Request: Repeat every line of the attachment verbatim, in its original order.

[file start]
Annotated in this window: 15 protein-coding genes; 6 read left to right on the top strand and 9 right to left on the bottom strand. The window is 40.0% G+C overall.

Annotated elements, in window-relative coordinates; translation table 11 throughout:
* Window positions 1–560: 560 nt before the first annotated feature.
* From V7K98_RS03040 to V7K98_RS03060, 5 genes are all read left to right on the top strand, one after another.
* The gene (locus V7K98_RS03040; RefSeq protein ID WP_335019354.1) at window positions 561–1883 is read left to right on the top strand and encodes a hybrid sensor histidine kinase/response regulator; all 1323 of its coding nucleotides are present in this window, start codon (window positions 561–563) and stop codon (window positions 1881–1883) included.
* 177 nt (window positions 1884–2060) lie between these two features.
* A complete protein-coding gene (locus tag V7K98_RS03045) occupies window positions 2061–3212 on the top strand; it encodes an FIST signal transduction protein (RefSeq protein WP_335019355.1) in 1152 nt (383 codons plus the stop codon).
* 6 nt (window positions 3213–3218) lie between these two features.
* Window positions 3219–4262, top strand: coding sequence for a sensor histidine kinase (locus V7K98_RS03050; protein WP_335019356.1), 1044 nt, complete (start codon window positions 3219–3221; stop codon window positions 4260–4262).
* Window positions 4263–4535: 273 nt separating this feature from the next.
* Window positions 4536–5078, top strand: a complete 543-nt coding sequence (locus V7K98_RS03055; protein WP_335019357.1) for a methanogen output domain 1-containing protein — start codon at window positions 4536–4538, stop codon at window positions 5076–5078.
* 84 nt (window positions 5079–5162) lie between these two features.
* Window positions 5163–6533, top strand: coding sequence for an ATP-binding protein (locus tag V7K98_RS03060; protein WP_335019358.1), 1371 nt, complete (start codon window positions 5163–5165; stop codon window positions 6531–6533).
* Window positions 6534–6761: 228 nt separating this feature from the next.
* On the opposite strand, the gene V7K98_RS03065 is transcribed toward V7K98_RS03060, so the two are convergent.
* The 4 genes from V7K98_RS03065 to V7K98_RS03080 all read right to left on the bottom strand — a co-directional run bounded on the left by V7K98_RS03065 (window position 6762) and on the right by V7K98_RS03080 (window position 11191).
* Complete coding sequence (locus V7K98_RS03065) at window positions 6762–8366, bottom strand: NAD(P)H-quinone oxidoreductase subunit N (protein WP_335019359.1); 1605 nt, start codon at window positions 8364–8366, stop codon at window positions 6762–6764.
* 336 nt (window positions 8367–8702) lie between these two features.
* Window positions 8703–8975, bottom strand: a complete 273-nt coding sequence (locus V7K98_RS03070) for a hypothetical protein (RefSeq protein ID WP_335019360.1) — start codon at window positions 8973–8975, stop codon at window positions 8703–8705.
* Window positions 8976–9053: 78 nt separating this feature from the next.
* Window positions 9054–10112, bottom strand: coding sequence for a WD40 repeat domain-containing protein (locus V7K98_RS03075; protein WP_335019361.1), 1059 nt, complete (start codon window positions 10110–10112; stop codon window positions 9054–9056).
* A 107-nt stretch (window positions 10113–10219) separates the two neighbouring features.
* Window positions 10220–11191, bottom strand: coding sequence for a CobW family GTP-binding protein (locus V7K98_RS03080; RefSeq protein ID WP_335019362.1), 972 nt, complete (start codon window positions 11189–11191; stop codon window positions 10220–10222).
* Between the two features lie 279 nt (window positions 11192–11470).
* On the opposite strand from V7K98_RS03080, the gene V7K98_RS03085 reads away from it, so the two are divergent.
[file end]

Annotated in this window: 15 protein-coding genes; 6 read left to right on the top strand and 9 right to left on the bottom strand. The window is 40.0% G+C overall.

Annotated elements, in window-relative coordinates; translation table 11 throughout:
* Window positions 1–560: 560 nt before the first annotated feature.
* From V7K98_RS03040 to V7K98_RS03060, 5 genes are all read left to right on the top strand, one after another.
* The gene (locus V7K98_RS03040; RefSeq protein ID WP_335019354.1) at window positions 561–1883 is read left to right on the top strand and encodes a hybrid sensor histidine kinase/response regulator; all 1323 of its coding nucleotides are present in this window, start codon (window positions 561–563) and stop codon (window positions 1881–1883) included.
* 177 nt (window positions 1884–2060) lie between these two features.
* A complete protein-coding gene (locus tag V7K98_RS03045) occupies window positions 2061–3212 on the top strand; it encodes an FIST signal transduction protein (RefSeq protein WP_335019355.1) in 1152 nt (383 codons plus the stop codon).
* 6 nt (window positions 3213–3218) lie between these two features.
* Window positions 3219–4262, top strand: coding sequence for a sensor histidine kinase (locus V7K98_RS03050; protein WP_335019356.1), 1044 nt, complete (start codon window positions 3219–3221; stop codon window positions 4260–4262).
* Window positions 4263–4535: 273 nt separating this feature from the next.
* Window positions 4536–5078, top strand: a complete 543-nt coding sequence (locus V7K98_RS03055; protein WP_335019357.1) for a methanogen output domain 1-containing protein — start codon at window positions 4536–4538, stop codon at window positions 5076–5078.
* 84 nt (window positions 5079–5162) lie between these two features.
* Window positions 5163–6533, top strand: coding sequence for an ATP-binding protein (locus tag V7K98_RS03060; protein WP_335019358.1), 1371 nt, complete (start codon window positions 5163–5165; stop codon window positions 6531–6533).
* Window positions 6534–6761: 228 nt separating this feature from the next.
* On the opposite strand, the gene V7K98_RS03065 is transcribed toward V7K98_RS03060, so the two are convergent.
* The 4 genes from V7K98_RS03065 to V7K98_RS03080 all read right to left on the bottom strand — a co-directional run bounded on the left by V7K98_RS03065 (window position 6762) and on the right by V7K98_RS03080 (window position 11191).
* Complete coding sequence (locus V7K98_RS03065) at window positions 6762–8366, bottom strand: NAD(P)H-quinone oxidoreductase subunit N (protein WP_335019359.1); 1605 nt, start codon at window positions 8364–8366, stop codon at window positions 6762–6764.
* 336 nt (window positions 8367–8702) lie between these two features.
* Window positions 8703–8975, bottom strand: a complete 273-nt coding sequence (locus V7K98_RS03070) for a hypothetical protein (RefSeq protein ID WP_335019360.1) — start codon at window positions 8973–8975, stop codon at window positions 8703–8705.
* Window positions 8976–9053: 78 nt separating this feature from the next.
* Window positions 9054–10112, bottom strand: coding sequence for a WD40 repeat domain-containing protein (locus V7K98_RS03075; protein WP_335019361.1), 1059 nt, complete (start codon window positions 10110–10112; stop codon window positions 9054–9056).
* A 107-nt stretch (window positions 10113–10219) separates the two neighbouring features.
* Window positions 10220–11191, bottom strand: coding sequence for a CobW family GTP-binding protein (locus V7K98_RS03080; RefSeq protein ID WP_335019362.1), 972 nt, complete (start codon window positions 11189–11191; stop codon window positions 10220–10222).
* Between the two features lie 279 nt (window positions 11192–11470).
* On the opposite strand from V7K98_RS03080, the gene V7K98_RS03085 reads away from it, so the two are divergent.